Random Patterns #2...

I have taken more than 10,000 images over the last couple of years, all of which are on my computer. Occasionally I run across a few that have not been posted, but are post worthy. Usually, it's because there is only one good image, not enough for my standard 3-4 image posts.

Today, I ran across a few images which had a great rhythm and pattern to them (of which most of you know is one of my favorite things to photograph). First up, balconies on Canal Street near Randolph. (April 2005)

The road grate on the Columbus Drive Bridge. (June 2004)

Thompson Center atrium. (February 2005)

South tower close up, Plensa Fountain, Millennium Park. (January 2005)


Rooftop Vista's...

"Unknown Loop Streets" is on hiatus this week (I need to gather more images). Instead, I bring you the city from the rooftop of the East Tower at Marina City.

This view is looking NW down into the densityof River North.

Looking SW, West Tower on right.

The view north on State St. This view was devoid of many of these high-rises only a few short years ago.

Looking SE towards the Aon Building. (I will admit, this is my money shot.)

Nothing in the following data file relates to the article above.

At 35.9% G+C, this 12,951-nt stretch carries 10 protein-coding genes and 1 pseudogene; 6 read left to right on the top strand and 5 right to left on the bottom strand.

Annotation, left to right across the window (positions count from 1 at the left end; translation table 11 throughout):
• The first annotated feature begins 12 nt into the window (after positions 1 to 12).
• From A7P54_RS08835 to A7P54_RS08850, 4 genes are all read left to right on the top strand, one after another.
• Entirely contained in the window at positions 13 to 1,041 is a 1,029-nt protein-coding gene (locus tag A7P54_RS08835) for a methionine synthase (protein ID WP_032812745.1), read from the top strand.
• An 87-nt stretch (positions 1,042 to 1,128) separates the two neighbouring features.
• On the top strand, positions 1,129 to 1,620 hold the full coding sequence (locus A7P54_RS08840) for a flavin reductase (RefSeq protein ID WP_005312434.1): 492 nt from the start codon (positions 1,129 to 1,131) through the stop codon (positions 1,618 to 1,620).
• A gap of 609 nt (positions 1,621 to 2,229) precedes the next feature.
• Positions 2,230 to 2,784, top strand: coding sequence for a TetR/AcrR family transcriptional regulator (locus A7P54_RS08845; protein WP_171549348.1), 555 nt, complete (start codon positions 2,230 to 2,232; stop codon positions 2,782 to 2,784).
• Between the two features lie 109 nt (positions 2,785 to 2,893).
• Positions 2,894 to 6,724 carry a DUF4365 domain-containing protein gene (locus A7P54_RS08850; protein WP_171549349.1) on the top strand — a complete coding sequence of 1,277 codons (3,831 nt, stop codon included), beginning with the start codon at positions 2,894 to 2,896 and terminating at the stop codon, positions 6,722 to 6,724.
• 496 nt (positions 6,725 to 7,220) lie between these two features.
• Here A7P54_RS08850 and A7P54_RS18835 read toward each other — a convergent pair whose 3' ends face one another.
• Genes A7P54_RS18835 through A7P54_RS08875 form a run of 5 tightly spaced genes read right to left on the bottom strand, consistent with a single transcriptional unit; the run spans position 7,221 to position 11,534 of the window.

I promise I will pick up the "Unkown Loop Streets" next week.


Under the Columbus...

Walking under the Columbus Drive Bridge on Sunday, I couldn't help but notice how bright the water under the bridge is.

Of course the reason for the light color of the river is that the road deck is made up of steel grate.

Towards the left center, you can see the shadow of a car passing overhead.


Hazy and Lazy at the Beach

North Avenue Beach on Sunday. I had a cold bottle of water in my bag, and it chilled down my camera. My first shot is with condensation on my lens.

Same view two minutes later after I held my lens in the sun to evaporate the condensation.

Stairs to the upper deck at the North Avenue Beach House.

Oak Street Beach from North Avenue Beach. The haze in the air was pretty thick.

Close up of Oak Street Beach from NAB.


Bring on the Ice...

The heat over the last several days has had me thinking of chillier times. Such as this past February, when on an unusually balmy day, I took a walk down by the lake to see the ice.

While jackets were required, nothing heavy was needed.

I am not a big fan of our recent weather, then again, I am not a huge fan of the dead of winter either. Must be from having lived in Seattle for all those years. I just like mild... Not hot, not cold. But, I would take one day of this in exchange for the 98 degrees yesterday.


McCormick Place (Lakeside Center)...

My company held it's annual meeting for home office staff today at McCormick Place. After sitting in a convention hall for a few hours listening to corporate strategy, it was a welcome relief to go out to the huge patio on the lakeside of the building and have food and beer.

Of course, after lunch, and a few beers, I was more interested in the structure itself than mingling with co-workers.